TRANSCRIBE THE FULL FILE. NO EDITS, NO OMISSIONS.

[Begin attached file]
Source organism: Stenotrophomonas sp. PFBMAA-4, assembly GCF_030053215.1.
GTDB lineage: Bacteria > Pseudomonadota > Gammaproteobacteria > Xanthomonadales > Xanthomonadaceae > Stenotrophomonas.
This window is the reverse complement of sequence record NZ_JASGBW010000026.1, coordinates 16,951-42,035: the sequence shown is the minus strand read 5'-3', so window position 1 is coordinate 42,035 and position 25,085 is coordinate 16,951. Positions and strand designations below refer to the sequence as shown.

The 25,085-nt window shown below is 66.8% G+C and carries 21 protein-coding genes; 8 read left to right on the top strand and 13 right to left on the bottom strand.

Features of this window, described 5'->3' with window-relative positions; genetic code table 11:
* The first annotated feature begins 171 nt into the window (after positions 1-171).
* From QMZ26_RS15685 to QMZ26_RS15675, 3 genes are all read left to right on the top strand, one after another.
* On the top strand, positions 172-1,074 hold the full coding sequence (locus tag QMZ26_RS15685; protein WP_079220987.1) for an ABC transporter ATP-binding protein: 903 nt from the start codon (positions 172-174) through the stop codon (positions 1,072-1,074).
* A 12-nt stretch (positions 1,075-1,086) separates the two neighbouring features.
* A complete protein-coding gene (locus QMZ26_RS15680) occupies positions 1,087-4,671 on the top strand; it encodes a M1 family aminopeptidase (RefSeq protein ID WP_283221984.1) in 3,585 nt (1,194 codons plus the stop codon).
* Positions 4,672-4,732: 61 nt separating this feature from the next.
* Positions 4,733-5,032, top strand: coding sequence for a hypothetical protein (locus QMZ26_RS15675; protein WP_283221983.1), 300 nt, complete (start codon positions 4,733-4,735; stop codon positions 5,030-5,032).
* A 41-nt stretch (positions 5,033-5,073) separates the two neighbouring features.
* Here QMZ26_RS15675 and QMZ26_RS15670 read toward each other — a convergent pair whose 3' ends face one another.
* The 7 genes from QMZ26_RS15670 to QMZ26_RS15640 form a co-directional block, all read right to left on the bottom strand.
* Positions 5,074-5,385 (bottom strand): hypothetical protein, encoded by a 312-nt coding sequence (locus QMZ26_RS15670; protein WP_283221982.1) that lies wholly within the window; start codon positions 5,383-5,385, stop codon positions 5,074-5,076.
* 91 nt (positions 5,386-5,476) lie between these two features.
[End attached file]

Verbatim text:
Source organism: Stenotrophomonas sp. PFBMAA-4, assembly GCF_030053215.1.
GTDB lineage: Bacteria > Pseudomonadota > Gammaproteobacteria > Xanthomonadales > Xanthomonadaceae > Stenotrophomonas.
This window is the reverse complement of sequence record NZ_JASGBW010000026.1, coordinates 16,951-42,035: the sequence shown is the minus strand read 5'-3', so window position 1 is coordinate 42,035 and position 25,085 is coordinate 16,951. Positions and strand designations below refer to the sequence as shown.

The 25,085-nt window shown below is 66.8% G+C and carries 21 protein-coding genes; 8 read left to right on the top strand and 13 right to left on the bottom strand.

Features of this window, described 5'->3' with window-relative positions; genetic code table 11:
* The first annotated feature begins 171 nt into the window (after positions 1-171).
* From QMZ26_RS15685 to QMZ26_RS15675, 3 genes are all read left to right on the top strand, one after another.
* On the top strand, positions 172-1,074 hold the full coding sequence (locus tag QMZ26_RS15685; protein WP_079220987.1) for an ABC transporter ATP-binding protein: 903 nt from the start codon (positions 172-174) through the stop codon (positions 1,072-1,074).
* A 12-nt stretch (positions 1,075-1,086) separates the two neighbouring features.
* A complete protein-coding gene (locus QMZ26_RS15680) occupies positions 1,087-4,671 on the top strand; it encodes a M1 family aminopeptidase (RefSeq protein ID WP_283221984.1) in 3,585 nt (1,194 codons plus the stop codon).
* Positions 4,672-4,732: 61 nt separating this feature from the next.
* Positions 4,733-5,032, top strand: coding sequence for a hypothetical protein (locus QMZ26_RS15675; protein WP_283221983.1), 300 nt, complete (start codon positions 4,733-4,735; stop codon positions 5,030-5,032).
* A 41-nt stretch (positions 5,033-5,073) separates the two neighbouring features.
* Here QMZ26_RS15675 and QMZ26_RS15670 read toward each other — a convergent pair whose 3' ends face one another.
* The 7 genes from QMZ26_RS15670 to QMZ26_RS15640 form a co-directional block, all read right to left on the bottom strand.
* Positions 5,074-5,385 (bottom strand): hypothetical protein, encoded by a 312-nt coding sequence (locus QMZ26_RS15670; protein WP_283221982.1) that lies wholly within the window; start codon positions 5,383-5,385, stop codon positions 5,074-5,076.
* 91 nt (positions 5,386-5,476) lie between these two features.